ERIC Number: ED246535
Record Type: RIE
Publication Date: 1984-May
Reference Count: 0
Proposition 13: Effects on High School Curricula, 1979-1983.
Catterall, James S.; Brizendine, Emily
This study traces the 5-year effects of California's Proposition 13 on the state's "Big Eight" school districts' secondary curriculum. Personnel and parent representatives agree on influences behind curriculum change patterns. First, teacher reductions have led to larger and fewer sections of classes, decreasing students' scheduling options. Legislation requiring proficiency tests for graduation, as well as legislative and board demands for basic skills development, have also affected course offerings. There are, in addition, losses in materials, equipment, and support services. Specific course casualties include music and driver education, and while special education and remedial offerings have grown, many offerings that extend beyond core requirements have been eliminated. The result is that the old enriched academic experience may only be available to those enrolled in private schools. In the year since the study, legislated curricular changes (additional fine arts courses required for graduation, for example) have combined with brightened economic circumstances, but the effect on either the nature or flexibility of the curriculum remains uncertain. The report includes a two-page bibliography and two appendixes. (KS)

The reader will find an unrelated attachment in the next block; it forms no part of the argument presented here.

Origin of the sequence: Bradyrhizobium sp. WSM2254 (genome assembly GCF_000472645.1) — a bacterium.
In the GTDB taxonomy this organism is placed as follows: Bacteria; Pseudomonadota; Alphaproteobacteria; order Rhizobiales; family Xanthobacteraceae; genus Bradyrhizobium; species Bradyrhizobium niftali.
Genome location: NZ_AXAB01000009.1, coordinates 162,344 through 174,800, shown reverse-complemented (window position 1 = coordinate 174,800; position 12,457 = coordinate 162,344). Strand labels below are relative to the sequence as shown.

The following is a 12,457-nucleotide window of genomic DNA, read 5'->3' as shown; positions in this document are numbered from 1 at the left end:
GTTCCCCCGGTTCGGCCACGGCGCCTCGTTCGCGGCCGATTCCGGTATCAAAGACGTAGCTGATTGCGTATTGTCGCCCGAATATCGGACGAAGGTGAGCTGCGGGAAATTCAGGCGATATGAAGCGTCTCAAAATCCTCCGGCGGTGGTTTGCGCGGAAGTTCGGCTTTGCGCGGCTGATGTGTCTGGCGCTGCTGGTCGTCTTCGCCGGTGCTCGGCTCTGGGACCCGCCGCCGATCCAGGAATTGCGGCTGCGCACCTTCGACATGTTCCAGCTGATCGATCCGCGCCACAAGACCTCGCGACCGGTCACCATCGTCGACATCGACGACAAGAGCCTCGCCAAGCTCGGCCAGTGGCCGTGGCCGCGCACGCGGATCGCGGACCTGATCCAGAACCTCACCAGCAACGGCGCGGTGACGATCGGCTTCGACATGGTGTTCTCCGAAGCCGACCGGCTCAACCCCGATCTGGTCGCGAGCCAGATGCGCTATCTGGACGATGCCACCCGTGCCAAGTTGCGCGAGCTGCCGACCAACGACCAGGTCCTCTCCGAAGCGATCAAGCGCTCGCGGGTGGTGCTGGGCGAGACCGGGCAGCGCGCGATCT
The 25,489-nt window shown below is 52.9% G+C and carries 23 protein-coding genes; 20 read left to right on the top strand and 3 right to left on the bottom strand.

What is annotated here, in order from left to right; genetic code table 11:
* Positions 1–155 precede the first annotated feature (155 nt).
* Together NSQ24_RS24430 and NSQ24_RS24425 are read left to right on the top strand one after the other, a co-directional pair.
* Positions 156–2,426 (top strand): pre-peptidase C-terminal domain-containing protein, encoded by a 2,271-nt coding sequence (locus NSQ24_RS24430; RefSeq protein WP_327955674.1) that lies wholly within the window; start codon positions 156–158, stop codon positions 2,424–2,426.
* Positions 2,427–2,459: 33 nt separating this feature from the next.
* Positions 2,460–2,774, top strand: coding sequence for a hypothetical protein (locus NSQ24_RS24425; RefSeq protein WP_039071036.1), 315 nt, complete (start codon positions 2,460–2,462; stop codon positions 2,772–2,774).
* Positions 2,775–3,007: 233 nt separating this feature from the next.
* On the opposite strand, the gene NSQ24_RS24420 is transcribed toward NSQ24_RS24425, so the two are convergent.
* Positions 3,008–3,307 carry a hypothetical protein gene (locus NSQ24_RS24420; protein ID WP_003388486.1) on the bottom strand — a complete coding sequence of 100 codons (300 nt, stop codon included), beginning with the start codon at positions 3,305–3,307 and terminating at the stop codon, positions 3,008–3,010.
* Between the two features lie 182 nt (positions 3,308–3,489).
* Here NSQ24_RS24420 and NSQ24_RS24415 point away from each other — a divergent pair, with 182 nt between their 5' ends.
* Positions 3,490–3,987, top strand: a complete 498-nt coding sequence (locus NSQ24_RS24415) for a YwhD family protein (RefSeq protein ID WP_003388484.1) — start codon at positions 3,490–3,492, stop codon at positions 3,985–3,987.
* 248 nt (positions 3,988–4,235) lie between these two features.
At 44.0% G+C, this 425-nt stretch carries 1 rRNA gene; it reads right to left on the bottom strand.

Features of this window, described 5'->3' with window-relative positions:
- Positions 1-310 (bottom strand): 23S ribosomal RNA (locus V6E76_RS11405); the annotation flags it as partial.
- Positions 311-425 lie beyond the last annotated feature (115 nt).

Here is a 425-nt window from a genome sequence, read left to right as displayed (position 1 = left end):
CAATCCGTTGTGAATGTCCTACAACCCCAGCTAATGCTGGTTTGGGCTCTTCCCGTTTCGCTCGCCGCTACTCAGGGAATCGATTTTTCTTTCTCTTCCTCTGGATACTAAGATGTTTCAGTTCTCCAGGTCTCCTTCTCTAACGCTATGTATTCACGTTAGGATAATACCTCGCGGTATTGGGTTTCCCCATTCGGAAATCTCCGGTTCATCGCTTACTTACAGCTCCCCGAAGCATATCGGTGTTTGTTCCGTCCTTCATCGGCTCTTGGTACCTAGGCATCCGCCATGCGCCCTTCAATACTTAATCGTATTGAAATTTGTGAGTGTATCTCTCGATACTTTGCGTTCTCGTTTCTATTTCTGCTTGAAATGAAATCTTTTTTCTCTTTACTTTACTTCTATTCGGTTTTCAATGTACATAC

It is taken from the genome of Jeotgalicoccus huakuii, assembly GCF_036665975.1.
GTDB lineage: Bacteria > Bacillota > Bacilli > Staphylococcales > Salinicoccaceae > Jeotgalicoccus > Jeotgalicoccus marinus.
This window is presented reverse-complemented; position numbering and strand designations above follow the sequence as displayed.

Publication Type: Reports - Research
Education Level: N/A
Audience: Researchers; Policymakers
Sponsor: National Inst. of Education (ED), Washington, DC.
Authoring Institution: Stanford Univ., CA. Inst. for Research on Educational Finance and Governance.
Identifiers: Proposition 13 (California 1978)
Note: Also supported by funds from the University of California at Berkeley, Children's Time Study.